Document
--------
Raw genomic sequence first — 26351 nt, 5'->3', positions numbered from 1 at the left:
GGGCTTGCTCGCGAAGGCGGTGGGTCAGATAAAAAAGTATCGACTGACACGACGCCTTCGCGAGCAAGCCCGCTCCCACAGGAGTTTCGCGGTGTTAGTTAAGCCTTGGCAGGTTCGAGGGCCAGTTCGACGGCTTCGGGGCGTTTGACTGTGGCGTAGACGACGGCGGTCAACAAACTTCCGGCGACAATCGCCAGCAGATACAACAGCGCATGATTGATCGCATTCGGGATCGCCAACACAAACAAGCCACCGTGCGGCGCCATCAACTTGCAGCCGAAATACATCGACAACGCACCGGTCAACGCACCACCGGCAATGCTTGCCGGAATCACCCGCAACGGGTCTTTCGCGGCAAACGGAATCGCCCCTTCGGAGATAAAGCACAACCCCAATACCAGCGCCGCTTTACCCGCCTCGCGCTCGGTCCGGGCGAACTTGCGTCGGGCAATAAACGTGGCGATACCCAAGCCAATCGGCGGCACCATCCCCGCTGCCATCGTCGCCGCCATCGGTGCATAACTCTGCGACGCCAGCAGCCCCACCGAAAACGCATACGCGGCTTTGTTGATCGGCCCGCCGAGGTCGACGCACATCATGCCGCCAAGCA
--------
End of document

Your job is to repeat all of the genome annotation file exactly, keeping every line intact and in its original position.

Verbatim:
Raw genomic sequence first — 26351 nt, 5'->3', positions numbered from 1 at the left:
GGGCTTGCTCGCGAAGGCGGTGGGTCAGATAAAAAAGTATCGACTGACACGACGCCTTCGCGAGCAAGCCCGCTCCCACAGGAGTTTCGCGGTGTTAGTTAAGCCTTGGCAGGTTCGAGGGCCAGTTCGACGGCTTCGGGGCGTTTGACTGTGGCGTAGACGACGGCGGTCAACAAACTTCCGGCGACAATCGCCAGCAGATACAACAGCGCATGATTGATCGCATTCGGGATCGCCAACACAAACAAGCCACCGTGCGGCGCCATCAACTTGCAGCCGAAATACATCGACAACGCACCGGTCAACGCACCACCGGCAATGCTTGCCGGAATCACCCGCAACGGGTCTTTCGCGGCAAACGGAATCGCCCCTTCGGAGATAAAGCACAACCCCAATACCAGCGCCGCTTTACCCGCCTCGCGCTCGGTCCGGGCGAACTTGCGTCGGGCAATAAACGTGGCGATACCCAAGCCAATCGGCGGCACCATCCCCGCTGCCATCGTCGCCGCCATCGGTGCATAACTCTGCGACGCCAGCAGCCCCACCGAAAACGCATACGCGGCTTTGTTGATCGGCCCGCCGAGGTCGACGCACATCATGCCGCCAAGCA